Deborah L. Tolman is Professor of Social Welfare and Psychology at The Hunter College School of Social Work and The Graduate Center of The City University of New York. She is also the former director of the Center for Research on Gender and Sexuality, and Professor of Human Sexuality Studies at San Francisco State University. She received her Ed.D. in Human Development and Psychology at the Harvard Graduate School of Education in 1992. Before relocating to San Francisco, Deborah Tolman was a Senior Research Scientist and Director of the Gender and Sexuality Project at the Center for Research on Women at Wellesley College.
Messenger Made Material: An Adolescent Drama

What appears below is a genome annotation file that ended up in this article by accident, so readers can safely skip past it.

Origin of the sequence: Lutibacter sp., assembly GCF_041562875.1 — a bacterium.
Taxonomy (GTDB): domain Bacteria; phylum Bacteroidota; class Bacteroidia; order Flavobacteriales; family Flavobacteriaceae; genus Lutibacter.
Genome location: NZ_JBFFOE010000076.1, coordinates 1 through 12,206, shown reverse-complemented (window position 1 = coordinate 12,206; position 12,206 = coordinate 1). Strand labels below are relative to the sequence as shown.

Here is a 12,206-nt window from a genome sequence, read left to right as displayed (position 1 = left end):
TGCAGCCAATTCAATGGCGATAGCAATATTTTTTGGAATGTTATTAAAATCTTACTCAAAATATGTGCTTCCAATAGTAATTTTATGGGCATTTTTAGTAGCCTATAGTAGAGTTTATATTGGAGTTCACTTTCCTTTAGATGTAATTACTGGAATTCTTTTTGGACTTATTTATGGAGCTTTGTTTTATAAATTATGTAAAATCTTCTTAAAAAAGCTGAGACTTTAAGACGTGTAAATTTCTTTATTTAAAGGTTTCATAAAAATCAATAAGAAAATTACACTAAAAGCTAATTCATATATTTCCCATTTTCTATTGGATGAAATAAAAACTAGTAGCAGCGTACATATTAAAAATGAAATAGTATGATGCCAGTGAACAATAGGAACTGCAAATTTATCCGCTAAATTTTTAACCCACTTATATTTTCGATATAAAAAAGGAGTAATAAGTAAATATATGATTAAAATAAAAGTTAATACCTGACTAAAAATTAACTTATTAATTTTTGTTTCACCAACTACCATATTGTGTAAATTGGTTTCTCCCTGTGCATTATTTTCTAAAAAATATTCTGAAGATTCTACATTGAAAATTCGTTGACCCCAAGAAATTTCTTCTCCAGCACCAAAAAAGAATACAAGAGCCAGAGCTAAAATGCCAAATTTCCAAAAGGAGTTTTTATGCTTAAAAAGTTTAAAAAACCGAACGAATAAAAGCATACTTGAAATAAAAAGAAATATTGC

In a study of adolescent girls’ experiences of sexuality, I conducted 40 individual interviews to revisit questions about sexuality and desire in the present that I explored in my earlier work (Tolman, 1994, 2002). I bore witness to a relationship “drama” (Marwick & Boyd, 2014) that lay at the intersection of the public and private (Subramaham & Smahel, 2011), splicing online and offline fragments, transforming the ambiguity of a flirtatious Facebook Messenger chat into a rigid material “real life” tale of illicit desire, malevolence and betrayal. The “facts” of the situation are slippery at best: Two teenaged heterosexual couples (aged 16) within one social circle of one urban high school community, the boyfriend in one and the girlfriend in another, who are close friends, engaged in this private, playful, and sexually-tinged exchange of cryptic phrases and emojis. Through sly digital violations (stealing of passwords, furtive reading of the chat), the protagonist’s boyfriend discovered and wrested interpretation of the chat, arranging a reveal of the “the betrayal” by printing out—making material-and distributing the chat to 10 friends in a pizzeria. Transmogrified from private subject leveraging indeterminate meanings into voiceless object of female “whore,” who bears exclusive responsibility for treachery, the protagonist is branded and remade into a social pariah (boy recedes). Garnering insight into the drama from three study participants—the perpetrator/victim, the stand-up girl refusing to betray her, and the bystander who represents the chorus—I describe an unfolding set of relational engagements and violations, contested intentions and meanings, identity management, and emotional, material and social effects of this wresting of the private into the public sphere. I weave the three narrators’ telling of the drama focused on its effects and affects. I consider the offline implications when the ambiguity of digital intimacy morphed into an entrenched real-life heteronormative trope, where ambiguous affect became immobilized infraction fixed by sedimented affect with offline consequences.